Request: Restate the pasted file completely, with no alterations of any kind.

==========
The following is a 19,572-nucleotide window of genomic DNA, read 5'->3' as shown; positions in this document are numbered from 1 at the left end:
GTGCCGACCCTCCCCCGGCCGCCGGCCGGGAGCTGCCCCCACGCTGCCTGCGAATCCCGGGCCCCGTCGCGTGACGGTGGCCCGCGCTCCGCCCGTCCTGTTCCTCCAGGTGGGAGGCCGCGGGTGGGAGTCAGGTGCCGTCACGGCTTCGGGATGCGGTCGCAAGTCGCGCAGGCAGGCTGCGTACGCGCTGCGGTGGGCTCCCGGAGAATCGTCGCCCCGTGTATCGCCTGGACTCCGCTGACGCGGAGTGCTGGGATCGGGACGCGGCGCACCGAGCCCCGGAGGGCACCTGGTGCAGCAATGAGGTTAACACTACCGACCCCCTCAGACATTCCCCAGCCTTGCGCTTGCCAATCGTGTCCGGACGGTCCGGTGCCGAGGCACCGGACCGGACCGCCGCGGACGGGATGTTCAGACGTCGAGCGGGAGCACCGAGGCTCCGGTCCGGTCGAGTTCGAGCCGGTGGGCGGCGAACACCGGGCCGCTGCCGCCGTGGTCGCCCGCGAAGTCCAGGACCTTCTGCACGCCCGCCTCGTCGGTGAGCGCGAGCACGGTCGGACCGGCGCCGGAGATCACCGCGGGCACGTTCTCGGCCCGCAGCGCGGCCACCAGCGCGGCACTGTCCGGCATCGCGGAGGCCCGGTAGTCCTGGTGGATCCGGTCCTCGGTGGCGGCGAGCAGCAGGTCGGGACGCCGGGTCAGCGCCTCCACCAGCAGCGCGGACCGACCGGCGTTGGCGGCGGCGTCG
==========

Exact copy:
The following is a 19,572-nucleotide window of genomic DNA, read 5'->3' as shown; positions in this document are numbered from 1 at the left end:
GTGCCGACCCTCCCCCGGCCGCCGGCCGGGAGCTGCCCCCACGCTGCCTGCGAATCCCGGGCCCCGTCGCGTGACGGTGGCCCGCGCTCCGCCCGTCCTGTTCCTCCAGGTGGGAGGCCGCGGGTGGGAGTCAGGTGCCGTCACGGCTTCGGGATGCGGTCGCAAGTCGCGCAGGCAGGCTGCGTACGCGCTGCGGTGGGCTCCCGGAGAATCGTCGCCCCGTGTATCGCCTGGACTCCGCTGACGCGGAGTGCTGGGATCGGGACGCGGCGCACCGAGCCCCGGAGGGCACCTGGTGCAGCAATGAGGTTAACACTACCGACCCCCTCAGACATTCCCCAGCCTTGCGCTTGCCAATCGTGTCCGGACGGTCCGGTGCCGAGGCACCGGACCGGACCGCCGCGGACGGGATGTTCAGACGTCGAGCGGGAGCACCGAGGCTCCGGTCCGGTCGAGTTCGAGCCGGTGGGCGGCGAACACCGGGCCGCTGCCGCCGTGGTCGCCCGCGAAGTCCAGGACCTTCTGCACGCCCGCCTCGTCGGTGAGCGCGAGCACGGTCGGACCGGCGCCGGAGATCACCGCGGGCACGTTCTCGGCCCGCAGCGCGGCCACCAGCGCGGCACTGTCCGGCATCGCGGAGGCCCGGTAGTCCTGGTGGATCCGGTCCTCGGTGGCGGCGAGCAGCAGGTCGGGACGCCGGGTCAGCGCCTCCACCAGCAGCGCGGACCGACCGGCGTTGGCGGCGGCGTCG